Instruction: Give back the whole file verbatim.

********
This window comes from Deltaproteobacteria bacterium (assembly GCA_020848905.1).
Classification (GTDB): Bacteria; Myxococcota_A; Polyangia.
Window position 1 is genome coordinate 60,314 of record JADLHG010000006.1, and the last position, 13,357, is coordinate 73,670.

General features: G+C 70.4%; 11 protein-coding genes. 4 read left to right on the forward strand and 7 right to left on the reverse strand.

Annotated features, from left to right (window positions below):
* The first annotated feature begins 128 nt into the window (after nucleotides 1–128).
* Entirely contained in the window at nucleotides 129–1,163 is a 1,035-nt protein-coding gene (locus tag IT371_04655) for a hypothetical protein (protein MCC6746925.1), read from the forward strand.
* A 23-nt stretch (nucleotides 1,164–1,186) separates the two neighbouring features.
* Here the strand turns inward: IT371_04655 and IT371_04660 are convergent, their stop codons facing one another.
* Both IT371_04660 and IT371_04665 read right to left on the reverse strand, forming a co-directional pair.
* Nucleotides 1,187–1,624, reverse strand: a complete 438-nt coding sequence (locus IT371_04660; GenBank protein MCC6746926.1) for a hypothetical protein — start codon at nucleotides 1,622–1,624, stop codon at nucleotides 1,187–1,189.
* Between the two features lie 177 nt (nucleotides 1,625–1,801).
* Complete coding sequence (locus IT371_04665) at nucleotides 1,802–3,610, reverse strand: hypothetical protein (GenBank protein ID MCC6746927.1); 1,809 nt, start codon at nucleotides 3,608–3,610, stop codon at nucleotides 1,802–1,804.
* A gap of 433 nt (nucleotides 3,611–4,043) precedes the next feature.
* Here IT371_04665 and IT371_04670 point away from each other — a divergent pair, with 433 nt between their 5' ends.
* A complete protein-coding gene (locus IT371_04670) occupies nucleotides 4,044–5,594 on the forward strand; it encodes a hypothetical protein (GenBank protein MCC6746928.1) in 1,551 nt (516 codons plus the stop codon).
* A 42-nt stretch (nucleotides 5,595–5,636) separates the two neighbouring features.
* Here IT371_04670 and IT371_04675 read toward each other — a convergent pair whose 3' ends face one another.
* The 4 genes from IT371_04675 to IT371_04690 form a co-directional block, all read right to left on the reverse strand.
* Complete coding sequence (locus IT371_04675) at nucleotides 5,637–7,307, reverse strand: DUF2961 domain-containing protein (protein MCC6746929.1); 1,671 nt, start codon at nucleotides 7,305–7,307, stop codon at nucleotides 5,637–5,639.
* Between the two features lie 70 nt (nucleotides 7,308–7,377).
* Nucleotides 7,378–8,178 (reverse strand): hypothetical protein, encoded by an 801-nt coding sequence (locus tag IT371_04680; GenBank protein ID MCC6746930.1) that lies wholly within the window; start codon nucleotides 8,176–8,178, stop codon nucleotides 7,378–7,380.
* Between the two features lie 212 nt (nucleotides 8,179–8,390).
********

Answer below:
This window comes from Deltaproteobacteria bacterium (assembly GCA_020848905.1).
Classification (GTDB): Bacteria; Myxococcota_A; Polyangia.
Window position 1 is genome coordinate 60,314 of record JADLHG010000006.1, and the last position, 13,357, is coordinate 73,670.

General features: G+C 70.4%; 11 protein-coding genes. 4 read left to right on the forward strand and 7 right to left on the reverse strand.

Annotated features, from left to right (window positions below):
* The first annotated feature begins 128 nt into the window (after nucleotides 1–128).
* Entirely contained in the window at nucleotides 129–1,163 is a 1,035-nt protein-coding gene (locus tag IT371_04655) for a hypothetical protein (protein MCC6746925.1), read from the forward strand.
* A 23-nt stretch (nucleotides 1,164–1,186) separates the two neighbouring features.
* Here the strand turns inward: IT371_04655 and IT371_04660 are convergent, their stop codons facing one another.
* Both IT371_04660 and IT371_04665 read right to left on the reverse strand, forming a co-directional pair.
* Nucleotides 1,187–1,624, reverse strand: a complete 438-nt coding sequence (locus IT371_04660; GenBank protein MCC6746926.1) for a hypothetical protein — start codon at nucleotides 1,622–1,624, stop codon at nucleotides 1,187–1,189.
* Between the two features lie 177 nt (nucleotides 1,625–1,801).
* Complete coding sequence (locus IT371_04665) at nucleotides 1,802–3,610, reverse strand: hypothetical protein (GenBank protein ID MCC6746927.1); 1,809 nt, start codon at nucleotides 3,608–3,610, stop codon at nucleotides 1,802–1,804.
* A gap of 433 nt (nucleotides 3,611–4,043) precedes the next feature.
* Here IT371_04665 and IT371_04670 point away from each other — a divergent pair, with 433 nt between their 5' ends.
* A complete protein-coding gene (locus IT371_04670) occupies nucleotides 4,044–5,594 on the forward strand; it encodes a hypothetical protein (GenBank protein MCC6746928.1) in 1,551 nt (516 codons plus the stop codon).
* A 42-nt stretch (nucleotides 5,595–5,636) separates the two neighbouring features.
* Here IT371_04670 and IT371_04675 read toward each other — a convergent pair whose 3' ends face one another.
* The 4 genes from IT371_04675 to IT371_04690 form a co-directional block, all read right to left on the reverse strand.
* Complete coding sequence (locus IT371_04675) at nucleotides 5,637–7,307, reverse strand: DUF2961 domain-containing protein (protein MCC6746929.1); 1,671 nt, start codon at nucleotides 7,305–7,307, stop codon at nucleotides 5,637–5,639.
* Between the two features lie 70 nt (nucleotides 7,308–7,377).
* Nucleotides 7,378–8,178 (reverse strand): hypothetical protein, encoded by an 801-nt coding sequence (locus tag IT371_04680; GenBank protein ID MCC6746930.1) that lies wholly within the window; start codon nucleotides 8,176–8,178, stop codon nucleotides 7,378–7,380.
* Between the two features lie 212 nt (nucleotides 8,179–8,390).